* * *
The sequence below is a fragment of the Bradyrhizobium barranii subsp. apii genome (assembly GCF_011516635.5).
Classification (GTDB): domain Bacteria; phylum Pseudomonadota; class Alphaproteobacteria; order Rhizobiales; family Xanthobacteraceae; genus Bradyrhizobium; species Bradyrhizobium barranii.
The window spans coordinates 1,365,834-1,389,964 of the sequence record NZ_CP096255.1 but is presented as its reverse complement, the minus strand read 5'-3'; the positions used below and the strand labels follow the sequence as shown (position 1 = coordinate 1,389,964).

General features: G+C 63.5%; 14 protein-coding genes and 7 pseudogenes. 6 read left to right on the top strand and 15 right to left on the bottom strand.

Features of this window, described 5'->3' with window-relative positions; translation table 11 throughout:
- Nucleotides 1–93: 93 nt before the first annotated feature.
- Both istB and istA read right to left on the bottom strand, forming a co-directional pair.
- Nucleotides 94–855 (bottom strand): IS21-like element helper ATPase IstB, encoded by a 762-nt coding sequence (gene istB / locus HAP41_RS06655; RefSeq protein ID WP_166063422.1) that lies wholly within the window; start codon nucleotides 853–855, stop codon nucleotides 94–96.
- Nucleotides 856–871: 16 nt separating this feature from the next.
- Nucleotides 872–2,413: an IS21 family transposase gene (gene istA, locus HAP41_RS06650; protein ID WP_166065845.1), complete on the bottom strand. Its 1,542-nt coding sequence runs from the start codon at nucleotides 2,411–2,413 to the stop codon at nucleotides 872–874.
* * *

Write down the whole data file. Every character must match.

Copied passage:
The sequence below is a fragment of the Bradyrhizobium barranii subsp. apii genome (assembly GCF_011516635.5).
Classification (GTDB): domain Bacteria; phylum Pseudomonadota; class Alphaproteobacteria; order Rhizobiales; family Xanthobacteraceae; genus Bradyrhizobium; species Bradyrhizobium barranii.
The window spans coordinates 1,365,834-1,389,964 of the sequence record NZ_CP096255.1 but is presented as its reverse complement, the minus strand read 5'-3'; the positions used below and the strand labels follow the sequence as shown (position 1 = coordinate 1,389,964).

General features: G+C 63.5%; 14 protein-coding genes and 7 pseudogenes. 6 read left to right on the top strand and 15 right to left on the bottom strand.

Features of this window, described 5'->3' with window-relative positions; translation table 11 throughout:
- Nucleotides 1–93: 93 nt before the first annotated feature.
- Both istB and istA read right to left on the bottom strand, forming a co-directional pair.
- Nucleotides 94–855 (bottom strand): IS21-like element helper ATPase IstB, encoded by a 762-nt coding sequence (gene istB / locus HAP41_RS06655; RefSeq protein ID WP_166063422.1) that lies wholly within the window; start codon nucleotides 853–855, stop codon nucleotides 94–96.
- Nucleotides 856–871: 16 nt separating this feature from the next.
- Nucleotides 872–2,413: an IS21 family transposase gene (gene istA, locus HAP41_RS06650; protein ID WP_166065845.1), complete on the bottom strand. Its 1,542-nt coding sequence runs from the start codon at nucleotides 2,411–2,413 to the stop codon at nucleotides 872–874.